Obama’s loss: Susan Rice gives up
BY LYNN SWEET Twitter: @lynnsweet December 13, 2012 10:18PM
(FILES) file photo dated February 28, 2011 shows US Ambassador to the United Nations Susan Rice speaking during the White House daily briefing at the White House in Washington, DC. Susan Rice, on December 13, 2012, withdrew her name from consideration to be the next secretary of state, after becoming a lightning rod for the White House's handling of the raid on the US consulate in Benghazi. Rice, currently the US envoy to the United Nations, is close to President Barack Obama and emerged as the top target of Republican attacks on the administration's handling of the attack on September 11. AFP PHOTO / Jim WATSON / FILESJIM WATSON/AFP/Getty Images
Updated: January 15, 2013 11:48AM
WASHINGTON — Embattled U.N. Ambassador Susan Rice took the hit on Thursday, asking President Barack Obama to not nominate her for secretary of state because she would face a bruising confirmation fight — a headache Obama did not need.
Rice phoned Obama before sending him a letter on Thursday requesting he not consider her to replace departing Secretary of State Hillary Rodham Clinton. The White House confirmed that Rice will be meeting with Obama on Friday afternoon.
The episode represents a win for Sens. John McCain (R-Ariz.) and Lindsey Graham (R-S.C.), who vowed during the presidential campaign and after that they would block her confirmation if Obama tapped her for the post.
Rice, who is close to the president — she backed Obama early in his 2008 Democratic primary bid against Clinton, even though she was part of the Bill Clinton White House — was seen as one of Obama’s top choices to replace Clinton.
With Rice out of the picture, the front-runner is seen as Sen. John Kerry (D-Mass.), chairman of the Senate Foreign Relations Committee, who would be confirmed in an instant.
Rice, wildly popular within the Obama White House, got into trouble with McCain and Graham in the heat of Obama’s campaign against Mitt Romney because her initial explanations about the Sept. 11 raid on a U.S. consulate in Benghazi, Libya, where a U.S. ambassador and three other diplomats were murdered, turned out to be incorrect. McCain and Graham were outraged.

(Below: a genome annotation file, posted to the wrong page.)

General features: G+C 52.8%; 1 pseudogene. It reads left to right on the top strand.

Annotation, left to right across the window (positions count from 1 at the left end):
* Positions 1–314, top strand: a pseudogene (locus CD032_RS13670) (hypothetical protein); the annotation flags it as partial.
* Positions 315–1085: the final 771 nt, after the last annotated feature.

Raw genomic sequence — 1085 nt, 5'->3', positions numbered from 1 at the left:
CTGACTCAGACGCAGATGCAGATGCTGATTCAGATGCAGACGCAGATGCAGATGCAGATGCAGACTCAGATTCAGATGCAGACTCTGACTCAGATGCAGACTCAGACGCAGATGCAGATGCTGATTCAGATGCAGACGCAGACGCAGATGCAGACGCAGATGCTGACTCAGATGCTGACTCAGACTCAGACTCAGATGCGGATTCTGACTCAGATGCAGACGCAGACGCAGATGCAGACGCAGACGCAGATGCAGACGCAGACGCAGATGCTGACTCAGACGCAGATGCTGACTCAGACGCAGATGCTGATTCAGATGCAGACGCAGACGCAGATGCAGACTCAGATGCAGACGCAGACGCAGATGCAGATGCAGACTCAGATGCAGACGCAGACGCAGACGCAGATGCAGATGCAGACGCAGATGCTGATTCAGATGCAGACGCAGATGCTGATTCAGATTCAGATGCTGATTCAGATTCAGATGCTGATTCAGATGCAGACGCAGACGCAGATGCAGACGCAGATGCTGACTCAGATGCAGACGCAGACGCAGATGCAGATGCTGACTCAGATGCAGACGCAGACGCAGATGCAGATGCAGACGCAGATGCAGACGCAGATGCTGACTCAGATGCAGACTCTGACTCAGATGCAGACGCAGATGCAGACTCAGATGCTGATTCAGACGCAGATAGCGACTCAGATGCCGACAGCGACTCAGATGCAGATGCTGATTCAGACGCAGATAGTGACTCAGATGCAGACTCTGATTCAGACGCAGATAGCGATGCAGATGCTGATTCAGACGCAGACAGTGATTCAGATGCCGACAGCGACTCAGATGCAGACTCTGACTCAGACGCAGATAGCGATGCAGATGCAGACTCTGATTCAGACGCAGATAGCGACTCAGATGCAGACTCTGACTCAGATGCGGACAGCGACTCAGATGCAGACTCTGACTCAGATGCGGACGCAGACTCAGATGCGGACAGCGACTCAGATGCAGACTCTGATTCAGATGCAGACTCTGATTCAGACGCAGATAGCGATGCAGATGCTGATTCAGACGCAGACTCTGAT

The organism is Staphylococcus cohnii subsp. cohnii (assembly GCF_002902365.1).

After a meeting intended to smooth relations with GOP senators between Rice and Sen. Susan Collins (R-Maine) went poorly, Rice’s fate was sealed.
In her letter to Obama, Rice wrote, “If nominated, I am now convinced that the confirmation process would be lengthy, disruptive and costly — to you and to our most pressing national and international priorities. That trade-off is simply not worth it to our country.
... Therefore, I respectfully request that you no longer consider my candidacy at this time.”
Obama, in turn, said in a statement, “I have every confidence that Susan has limitless capability to serve our country now and in the years to come, and know that I will continue to rely on her as an adviser and friend.
“While I deeply regret the unfair and misleading attacks on Susan Rice in recent weeks, her decision demonstrates the strength of her character and an admirable commitment to rise above the politics of the moment to put our national interests first.”
Obama said at a press conference in November, just after his re-election, that if McCain and Graham have a problem with Rice, “they should go after me.”
They did — through Rice.